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Willamette University law dean, Oregon task force recommend alternative pathways to licensure beyond traditional bar exam

by Willamette University,

Oregon Supreme Court to consider other measures endorsed by Oregon Board of Bar Examiners.

After months of study and review, a task force of Oregon attorneys and legal educators issued a formal recommendation that the state consider other ways for recent law school graduates to show competency beyond the traditional bar exam.

“This is a tremendous and historic shift in the thinking around attorney licensure,” said Brian Gallini, dean of the Willamette University College of Law and a member of the task force. “That the Oregon Board of Bar Examiners endorsed these proposals without any changes also shows, fundamentally, a forward-thinking recognition that the bar exam as we know it is not the only way for new lawyers to show minimum competency.”

The Oregon State Bar’s Alternatives to the Exam task force, which formed last year to explore additional long-term options after the state granted temporary diploma privilege during the COVID-19 pandemic, recommended two alternatives to the traditional test. One is an experiential learning pathway in which students would focus on experiential coursework during their last two years of law school and submit a capstone portfolio to the state Board of Bar Examiners upon graduation. The second is a supervised practice pathway in which students would work between 1,000 and 1,500 hours under the supervision of a licensed attorney before submitting a portfolio of work to the Board of Bar Examiners to show minimum competency.

The task force recently submitted its report and recommendations to the Oregon Board of Bar Examiners, which unanimously voted to advance them to the Oregon Supreme Court. The court will now consider whether to adopt the recommendations and will make a decision within the next several months.

If the changes are accepted by the court, law graduates in the Class of 2024 could be the first eligible to choose an alternative to the test. The Oregon State Bar Association, the Board of Bar Examiners and the state’s law schools would have to collaborate and shift curricula to accommodate the new pathways, Gallini said.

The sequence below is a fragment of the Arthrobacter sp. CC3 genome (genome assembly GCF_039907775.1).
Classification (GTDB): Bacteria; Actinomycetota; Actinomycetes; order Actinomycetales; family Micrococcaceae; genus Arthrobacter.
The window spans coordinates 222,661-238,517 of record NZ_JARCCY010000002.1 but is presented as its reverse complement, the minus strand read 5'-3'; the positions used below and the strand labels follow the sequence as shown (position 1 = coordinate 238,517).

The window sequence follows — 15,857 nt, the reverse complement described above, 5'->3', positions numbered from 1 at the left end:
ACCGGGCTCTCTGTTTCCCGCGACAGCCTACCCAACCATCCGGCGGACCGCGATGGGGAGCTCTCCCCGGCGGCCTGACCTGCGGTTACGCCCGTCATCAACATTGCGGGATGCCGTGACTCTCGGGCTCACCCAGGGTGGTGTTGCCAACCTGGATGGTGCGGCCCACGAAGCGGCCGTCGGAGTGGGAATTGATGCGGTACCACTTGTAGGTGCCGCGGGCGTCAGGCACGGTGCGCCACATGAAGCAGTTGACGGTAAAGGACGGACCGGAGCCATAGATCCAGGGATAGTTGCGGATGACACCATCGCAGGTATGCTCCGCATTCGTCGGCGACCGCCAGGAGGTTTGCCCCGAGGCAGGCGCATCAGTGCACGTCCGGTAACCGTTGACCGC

Oregon was one of only five states to grant diploma privilege to law school graduates last year, allowing them to work without sitting for the test as long as they met certain academic requirements. The state is now leading the country as it considers alternatives to professional licensure beyond the traditional bar exam.

Willamette is already poised to adopt these changes, and students are eager to have options, he added. Last year, after they were granted diploma privilege, a group of about 20 Willamette Law graduates formed their own task force and spent hours of time they would have otherwise spent studying for the bar exam reviewing explicit and implicit bias in the use of peremptory challenges in Oregon. They collaborated on a 40-page report that calls for a significant overhaul of how the challenge is used in Oregon courts and makes recommendations about how to make change. It was recently submitted to the Oregon Supreme Court’s Committee on Bias in the Oregon Justice System.

“The ability to memorize facts and pass a multiple-choice test is not a predictor of what makes a good lawyer. Moving beyond the bar exam empowers law schools and the bar to train new lawyers for the 21st century in a manner that serves both consumer protection and equity,” Gallini said. “At Willamette, we’re thrilled and we’re ready to be on the front end of these long overdue changes to licensure.”

About Willamette University College of Law

Willamette University College of Law was the first law school to open in the Pacific Northwest. Building on deep historic roots, we focus with pride on educating the next generation of problem-solving lawyers and leaders. Our location in Salem, Oregon, directly across the street from the Oregon State Capitol and Supreme Court, cannot be matched in the region. Our thought-leading scholars advance and promote our shared responsibility to make a difference in society, placing justice, fairness, and equality at the heart of everything we do.

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